1. Know what you’ll face
Part of preparation is knowing precisely what kind of disasters you may face and knowing what to do in each situation. Living in Montana? You probably don’t need to worry about hurricanes. California? Better be prepared for an earthquake, but don’t overlook your chances of severe weather or pandemic flu. If you can’t think about all the probabilities, here’s a handy list from the Red Cross. If you think you live in a disaster-free zone, you’re probably wrong.
2. Learn your area’s evacuation routes and shelter locations
The time to figure these things out isn’t while a hurricane is bearing down on your home, or after a tsunami warning has been issued. Evacuations are actually pretty common, so it’ll serve you well to understand the details ahead of time. You should also know the escape routes from your own home, including the a lot of obscure ones, like out that ground-level window in your bathroom. If you have children, draw them a map and post it close to their door. You should also set up where your family can regroup if you need to evacuate your house. Pick one location right outside your home, and one outside the neighborhood, in case you need to leave the area. Decide ahead of time where you would go in case of an evacuation, whether its a friend’s or relative’s house or a Red Cross shelter.
3. Know how you’ll reconnect with people who matter
If cell networks aren’t working, you don’t just need to worry regarding however your Netflix stream will be affected. Think about how you’ll contact your family or your roommates. However will you let others know you’re alright? Figuring this out ahead of time can make everything most easier in a difficult situation. The Red Cross recommends using an out-of-area emergency contact to have family members check in with, since it should be easier to make long distance calls. Everyone should also have a list of emergency contacts and local emergency numbers.
4. Sign up for emergency alerts and know how officials will communicate with you during a disaster
You can get these on your mobile phone, if you haven’t disabled them already. We know the blaring noise overtaking the silent mode on your phone can be annoying, but this is most likely the best way to learn about emergencies if you’re constantly connected to your phone. The emergency alert system also broadcasts over the radio and television, and NOAA weather radio can tell you if severe weather is anticipated twenty four hours each day, seven days a week. Tune in on social media as well, but don’t expect to rely on it exclusively as you may not keep your internet connection in an emergency.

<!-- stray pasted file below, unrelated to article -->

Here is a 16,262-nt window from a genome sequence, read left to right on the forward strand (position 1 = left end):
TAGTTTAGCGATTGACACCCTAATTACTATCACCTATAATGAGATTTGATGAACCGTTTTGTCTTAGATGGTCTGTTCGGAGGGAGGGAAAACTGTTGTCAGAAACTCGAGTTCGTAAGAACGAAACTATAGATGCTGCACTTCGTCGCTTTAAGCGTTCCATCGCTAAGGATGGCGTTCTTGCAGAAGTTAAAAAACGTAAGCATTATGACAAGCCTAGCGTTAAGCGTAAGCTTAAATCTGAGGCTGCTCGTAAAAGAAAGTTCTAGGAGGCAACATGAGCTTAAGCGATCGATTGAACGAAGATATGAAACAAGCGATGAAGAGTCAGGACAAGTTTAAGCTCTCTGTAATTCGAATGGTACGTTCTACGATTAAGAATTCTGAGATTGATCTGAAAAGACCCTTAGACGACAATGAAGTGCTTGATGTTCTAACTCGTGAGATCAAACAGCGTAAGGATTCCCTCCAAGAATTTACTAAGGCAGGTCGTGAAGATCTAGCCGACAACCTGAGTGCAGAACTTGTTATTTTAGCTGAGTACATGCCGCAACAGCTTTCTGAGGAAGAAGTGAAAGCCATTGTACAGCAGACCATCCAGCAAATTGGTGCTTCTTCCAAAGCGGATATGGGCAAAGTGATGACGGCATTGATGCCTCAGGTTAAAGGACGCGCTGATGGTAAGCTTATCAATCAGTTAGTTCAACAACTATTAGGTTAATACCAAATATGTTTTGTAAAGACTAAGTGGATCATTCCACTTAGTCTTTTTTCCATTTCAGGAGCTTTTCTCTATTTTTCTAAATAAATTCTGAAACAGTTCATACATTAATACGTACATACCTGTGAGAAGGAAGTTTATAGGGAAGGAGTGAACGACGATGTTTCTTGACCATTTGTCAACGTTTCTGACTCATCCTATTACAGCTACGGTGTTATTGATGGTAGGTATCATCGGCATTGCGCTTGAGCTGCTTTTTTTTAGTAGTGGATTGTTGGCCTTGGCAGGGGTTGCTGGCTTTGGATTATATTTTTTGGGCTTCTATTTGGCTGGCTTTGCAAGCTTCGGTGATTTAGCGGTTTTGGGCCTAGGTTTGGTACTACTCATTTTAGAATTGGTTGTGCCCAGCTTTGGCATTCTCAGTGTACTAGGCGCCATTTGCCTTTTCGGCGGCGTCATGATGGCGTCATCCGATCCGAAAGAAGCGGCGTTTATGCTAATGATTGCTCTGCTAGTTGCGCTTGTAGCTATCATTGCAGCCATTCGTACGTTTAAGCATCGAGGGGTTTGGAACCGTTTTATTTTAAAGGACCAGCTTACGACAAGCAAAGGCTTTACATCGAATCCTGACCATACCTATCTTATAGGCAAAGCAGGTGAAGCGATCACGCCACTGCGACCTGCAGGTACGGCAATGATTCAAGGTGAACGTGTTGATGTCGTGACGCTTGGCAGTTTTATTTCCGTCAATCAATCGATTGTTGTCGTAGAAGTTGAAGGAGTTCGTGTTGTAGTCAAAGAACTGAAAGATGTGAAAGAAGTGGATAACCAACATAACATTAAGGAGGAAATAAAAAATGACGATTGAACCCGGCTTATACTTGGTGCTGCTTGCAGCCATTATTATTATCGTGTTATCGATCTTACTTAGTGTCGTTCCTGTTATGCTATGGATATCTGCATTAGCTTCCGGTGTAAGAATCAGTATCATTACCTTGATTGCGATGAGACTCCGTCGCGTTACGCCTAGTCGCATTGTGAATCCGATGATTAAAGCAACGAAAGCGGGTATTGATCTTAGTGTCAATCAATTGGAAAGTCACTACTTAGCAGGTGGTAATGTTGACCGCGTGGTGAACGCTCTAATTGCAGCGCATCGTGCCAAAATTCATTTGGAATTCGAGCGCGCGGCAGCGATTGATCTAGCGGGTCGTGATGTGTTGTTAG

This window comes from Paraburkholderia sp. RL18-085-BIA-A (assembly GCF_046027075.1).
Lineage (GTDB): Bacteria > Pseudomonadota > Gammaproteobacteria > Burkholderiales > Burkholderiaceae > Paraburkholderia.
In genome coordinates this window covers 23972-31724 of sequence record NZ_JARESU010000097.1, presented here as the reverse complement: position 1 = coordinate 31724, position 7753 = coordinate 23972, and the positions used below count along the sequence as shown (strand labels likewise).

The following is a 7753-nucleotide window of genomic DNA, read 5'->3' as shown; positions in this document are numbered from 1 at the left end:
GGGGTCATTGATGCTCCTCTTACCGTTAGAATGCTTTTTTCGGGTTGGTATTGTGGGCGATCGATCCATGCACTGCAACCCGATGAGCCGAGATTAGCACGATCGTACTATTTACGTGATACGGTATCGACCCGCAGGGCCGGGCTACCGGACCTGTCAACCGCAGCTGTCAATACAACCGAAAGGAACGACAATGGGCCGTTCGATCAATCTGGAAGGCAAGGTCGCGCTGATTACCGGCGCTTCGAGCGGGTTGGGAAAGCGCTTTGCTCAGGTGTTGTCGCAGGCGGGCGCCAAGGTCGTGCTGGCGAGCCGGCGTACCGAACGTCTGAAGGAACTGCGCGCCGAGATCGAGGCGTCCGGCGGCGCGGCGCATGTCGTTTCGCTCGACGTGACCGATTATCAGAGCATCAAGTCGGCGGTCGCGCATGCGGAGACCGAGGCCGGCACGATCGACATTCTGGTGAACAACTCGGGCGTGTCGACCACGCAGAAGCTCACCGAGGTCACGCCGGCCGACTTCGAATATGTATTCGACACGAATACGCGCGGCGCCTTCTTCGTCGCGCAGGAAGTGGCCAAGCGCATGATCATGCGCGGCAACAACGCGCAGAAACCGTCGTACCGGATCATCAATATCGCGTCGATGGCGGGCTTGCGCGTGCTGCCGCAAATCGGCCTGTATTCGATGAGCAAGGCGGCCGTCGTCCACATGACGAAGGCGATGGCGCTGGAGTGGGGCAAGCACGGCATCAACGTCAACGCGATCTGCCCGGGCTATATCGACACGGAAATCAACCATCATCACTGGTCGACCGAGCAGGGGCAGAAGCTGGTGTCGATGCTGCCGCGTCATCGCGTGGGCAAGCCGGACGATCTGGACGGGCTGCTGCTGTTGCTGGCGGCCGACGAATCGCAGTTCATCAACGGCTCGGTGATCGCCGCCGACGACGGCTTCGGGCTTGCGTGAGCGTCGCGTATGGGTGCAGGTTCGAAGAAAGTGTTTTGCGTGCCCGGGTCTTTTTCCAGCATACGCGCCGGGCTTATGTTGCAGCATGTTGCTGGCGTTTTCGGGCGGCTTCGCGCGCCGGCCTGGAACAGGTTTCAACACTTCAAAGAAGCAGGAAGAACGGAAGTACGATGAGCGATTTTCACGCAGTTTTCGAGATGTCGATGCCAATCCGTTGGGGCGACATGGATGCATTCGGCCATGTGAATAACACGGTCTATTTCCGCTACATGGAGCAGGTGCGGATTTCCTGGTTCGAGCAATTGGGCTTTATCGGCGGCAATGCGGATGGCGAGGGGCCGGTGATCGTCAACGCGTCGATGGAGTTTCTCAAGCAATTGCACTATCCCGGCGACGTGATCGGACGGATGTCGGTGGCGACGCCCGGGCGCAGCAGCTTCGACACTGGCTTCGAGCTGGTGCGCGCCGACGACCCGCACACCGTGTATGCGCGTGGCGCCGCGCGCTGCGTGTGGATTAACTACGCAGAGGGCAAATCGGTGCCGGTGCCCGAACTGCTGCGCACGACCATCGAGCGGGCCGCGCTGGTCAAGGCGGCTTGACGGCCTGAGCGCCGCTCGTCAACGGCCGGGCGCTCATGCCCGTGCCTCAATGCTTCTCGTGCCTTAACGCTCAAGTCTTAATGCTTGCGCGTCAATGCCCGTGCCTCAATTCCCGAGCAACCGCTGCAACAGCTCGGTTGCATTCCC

5. Learn what to do if you’re caught away from home
Obviously you may not be at home when disaster strikes. In the case of an unexpected emergency, you must be ready to react from different locations, including your workplace or car. Most of this is pretty basic stuff — again, know your evacuation routes, communication plan and how you’ll receive emergency notification. Have a plan for reconnecting with children who is also at school, daycare or after-school activities. Talk to schools to see how they will communicate with families in an emergency, if they have a shelter-in-place set up and where they will go if they’re forced to evacuate.
6. Have a kit and know how to use it
Ok, we’re not talking full-on doomsday prepper status here. We’re talking regarding some basic necessities. This includes food, water, basic first aid provides and alternative emergency equipment that you might already have, think flashlights and duct tape. Verify this full list by FEMA for tips. The secret’s to own this assembled and ready to use, not scattered all over your house. Ensure everything is in working order which nobody sneaks snacks from your finished kit. Some kits are available for purchase pre-packed, but keep in mind, if you don’t know how to use what you have, it could be useless.
7. Keep in mind people who may need special preparation
Kids, infants, folks with disabilities and seniors may all need special issues while planning for an emergency. If you or a family member need medication or special equipment, ensure you have a plan to bring it with you. Talk to your neighbors regarding however you can help each other in a disaster, and check on one another in case of an emergency.
8. Prepare for your pets
The goal of emergency preparedness is to keep the entire family safe — and that includes our pets. If you need to evacuate, you should never leave your pet behind. Try to evacuate to a friend or family member’s house, as pets might not be allowed inside public shelters. Keep a pet emergency kit on hand with food and other vital things. The ASPCA recommends microchipping pets so they is identified and returned to you even without tags. The ASPCA app also helps you keep track of animal records required to board pets at an emergency shelter and has other useful tips for a variety of things.
9. Learn emergency skills that can always come in handy
Make sure you know little things that can create a large difference, like how to use a fire extinguisher or perform basic first aid. Get trained in CPR or the even easier hands-only CPR, which could facilitate save someone’s life even when you least expect it. You can also learn how to shut off utilities in your house just in case of a disaster that may damage gas, water or electrical lines.
10. Find out how to help your community during a disaster
Want to assist out even more? Learn how you can be a community leader during a disaster or teach others how to be prepared. Volunteer positions with local emergency response agencies or nonprofits are available in a large range of capacities.
This is not a catch-all list. For more information visit ready.gov, redcross.org or your local emergency preparedness site.